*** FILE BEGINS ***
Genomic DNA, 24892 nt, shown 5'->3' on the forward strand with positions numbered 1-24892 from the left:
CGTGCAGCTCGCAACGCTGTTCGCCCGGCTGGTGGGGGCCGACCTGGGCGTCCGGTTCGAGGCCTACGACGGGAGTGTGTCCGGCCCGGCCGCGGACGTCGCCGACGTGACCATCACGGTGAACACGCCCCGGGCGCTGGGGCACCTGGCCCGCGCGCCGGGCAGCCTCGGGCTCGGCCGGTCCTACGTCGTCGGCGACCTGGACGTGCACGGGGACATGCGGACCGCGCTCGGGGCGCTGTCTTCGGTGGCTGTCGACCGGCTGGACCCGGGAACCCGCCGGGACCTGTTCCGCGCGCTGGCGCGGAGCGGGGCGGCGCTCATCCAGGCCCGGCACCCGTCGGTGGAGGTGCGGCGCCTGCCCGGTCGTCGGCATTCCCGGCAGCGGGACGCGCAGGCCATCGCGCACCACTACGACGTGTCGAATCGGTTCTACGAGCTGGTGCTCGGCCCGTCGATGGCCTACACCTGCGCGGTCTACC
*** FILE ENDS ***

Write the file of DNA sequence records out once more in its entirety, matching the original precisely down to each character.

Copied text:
Genomic DNA, 24892 nt, shown 5'->3' on the forward strand with positions numbered 1-24892 from the left:
CGTGCAGCTCGCAACGCTGTTCGCCCGGCTGGTGGGGGCCGACCTGGGCGTCCGGTTCGAGGCCTACGACGGGAGTGTGTCCGGCCCGGCCGCGGACGTCGCCGACGTGACCATCACGGTGAACACGCCCCGGGCGCTGGGGCACCTGGCCCGCGCGCCGGGCAGCCTCGGGCTCGGCCGGTCCTACGTCGTCGGCGACCTGGACGTGCACGGGGACATGCGGACCGCGCTCGGGGCGCTGTCTTCGGTGGCTGTCGACCGGCTGGACCCGGGAACCCGCCGGGACCTGTTCCGCGCGCTGGCGCGGAGCGGGGCGGCGCTCATCCAGGCCCGGCACCCGTCGGTGGAGGTGCGGCGCCTGCCCGGTCGTCGGCATTCCCGGCAGCGGGACGCGCAGGCCATCGCGCACCACTACGACGTGTCGAATCGGTTCTACGAGCTGGTGCTCGGCCCGTCGATGGCCTACACCTGCGCGGTCTACC